In conjunction with this week’s podcast about Eerie, Indiana we’ve compiled five facts that you may not know about the cult show:

5. Tobey Maguire Played a Ghost

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Before Tobey Maguire learned the Cider House Rules (which were about abortion or something) or re-invigorated then later ruined Spider-Man, he starred in an episode of Eerie, Indiana. In “The Dead Letter” Maguire plays an old-timey clothes-wearing ghost who enlists Marshall’s help in delivering a love letter to his former sweetheart. In a scene that is both touching and creepy, the young man is reunited with his love who is now a haggard old woman– it’s like a scene from Harold and Maude, or Madonna’s life.

4. The Show’s Co-Creator Also Wrote The Motorcycle Diaries

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After Eerie, Indiana was cancelled, Jose Rivera (who co-created the show with Karl Schaefer) wrote the screenplay for the acclaimed film The Motorcycle Diaries. While the exploits of the famous Argentine revolutionary and noted T-Shirt logo model Che Guevara might seem like quite a departure from depicting children battling werewolves and zombies, it might interest you to know that Rivera began his career as a celebrated playwright. He also wrote for Family Matters, but you probably find that less impressive.

3. They Rebooted the Show Six Years Later

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With the original show finding a new audience through syndication and a series of novelizations, a reboot of the original concept (that could also be considered a spin-off because it’s technically another dimension) was produced. In Eerie, Indiana: The Other Dimension, the original protagonists Marshall and Simon were replaced by their Bizzaro-world equivalents Mitchell and Stanley, played, of course, by entirely different actors. Sadly even the alternate universe iteration of the show lasted only one season.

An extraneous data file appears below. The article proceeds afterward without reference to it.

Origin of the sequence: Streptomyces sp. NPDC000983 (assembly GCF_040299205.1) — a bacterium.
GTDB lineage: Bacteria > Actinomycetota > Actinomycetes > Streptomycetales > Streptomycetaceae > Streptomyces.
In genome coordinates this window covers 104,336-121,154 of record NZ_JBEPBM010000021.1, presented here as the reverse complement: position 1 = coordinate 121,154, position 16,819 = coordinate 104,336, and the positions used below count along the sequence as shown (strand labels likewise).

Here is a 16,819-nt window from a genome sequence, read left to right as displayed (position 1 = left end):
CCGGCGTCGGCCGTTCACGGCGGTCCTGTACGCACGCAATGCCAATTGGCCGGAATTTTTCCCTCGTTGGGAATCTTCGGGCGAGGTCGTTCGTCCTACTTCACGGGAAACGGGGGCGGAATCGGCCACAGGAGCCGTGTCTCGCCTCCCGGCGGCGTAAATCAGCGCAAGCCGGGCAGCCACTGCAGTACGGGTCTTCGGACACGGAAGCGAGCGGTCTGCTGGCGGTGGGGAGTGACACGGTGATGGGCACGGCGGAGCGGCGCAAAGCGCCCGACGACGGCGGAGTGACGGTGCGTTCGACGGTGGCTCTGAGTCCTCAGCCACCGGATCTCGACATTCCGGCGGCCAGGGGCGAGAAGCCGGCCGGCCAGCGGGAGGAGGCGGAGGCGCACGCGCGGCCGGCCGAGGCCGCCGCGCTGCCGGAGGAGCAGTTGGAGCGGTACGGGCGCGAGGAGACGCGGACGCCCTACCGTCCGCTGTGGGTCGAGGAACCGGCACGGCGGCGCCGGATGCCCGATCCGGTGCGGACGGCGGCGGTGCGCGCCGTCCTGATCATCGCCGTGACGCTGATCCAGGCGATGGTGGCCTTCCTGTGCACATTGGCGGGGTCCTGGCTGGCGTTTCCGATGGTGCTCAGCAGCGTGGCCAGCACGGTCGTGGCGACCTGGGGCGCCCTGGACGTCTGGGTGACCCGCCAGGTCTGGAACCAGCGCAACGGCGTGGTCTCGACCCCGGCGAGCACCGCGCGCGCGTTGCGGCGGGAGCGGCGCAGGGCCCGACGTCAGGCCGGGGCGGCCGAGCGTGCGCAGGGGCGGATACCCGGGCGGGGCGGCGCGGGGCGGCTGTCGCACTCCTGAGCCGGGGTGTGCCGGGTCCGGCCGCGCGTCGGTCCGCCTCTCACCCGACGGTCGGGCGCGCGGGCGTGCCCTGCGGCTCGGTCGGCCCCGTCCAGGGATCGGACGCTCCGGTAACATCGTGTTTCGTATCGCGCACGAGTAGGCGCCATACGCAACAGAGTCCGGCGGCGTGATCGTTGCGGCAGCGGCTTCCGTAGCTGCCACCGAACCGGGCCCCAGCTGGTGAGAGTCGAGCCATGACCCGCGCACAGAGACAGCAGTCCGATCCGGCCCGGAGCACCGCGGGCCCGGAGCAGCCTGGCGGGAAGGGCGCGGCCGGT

2. Bob Balaban Directed Several Episodes

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While famed director Joe Dante acted as a consultant for the show, and directed many episodes himself, another name you might recognize contributed heavily to Eerie, Indiana. Bob Balaban, who people know mainly for his acting roles in Christopher Guest’s films, Seinfeld, and Gosford Park, just to name a few. But Balaban is also an accomplished director, having helmed feature films such as the insane and underrated Parents, as well as My Boyfriend’s Back, the zombie romantic comedy that came out way, way before that sort of thing became trendy. He has also leant his cinematic chops to a myriad of TV programs including Oz and Tales From the Darkside. He directed three of the nineteen episodes of Eerie, Indiana.

1. It Had the Craziest Final Episode of All Time

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Most TV shows try to up their game for the final episode, whether it’s Bob Newhart waking up in bed with his former TV wife, or Breaking Bad doing a bunch of things we’re not allowed to freely talk about on the internet yet. Even shows like The Prisoner or Lost that steered their finales firmly into the surreal didn’t have the chutzpah to do what Eerie, Indiana did. In a sly nod to The Twilight Zone episode “A World of Difference” Marshall discovers a script for a show called “Eerie, Indiana” and suddenly finds himself on the set of a TV show where his entire reality is revealled to be a fiction. His parents and friends are all actors and refer to him as “Omri Katz” (the name of the actor who plays Marshall). It’s probably the most existentially disturbing finale of any TV show, let alone a one intended for kids.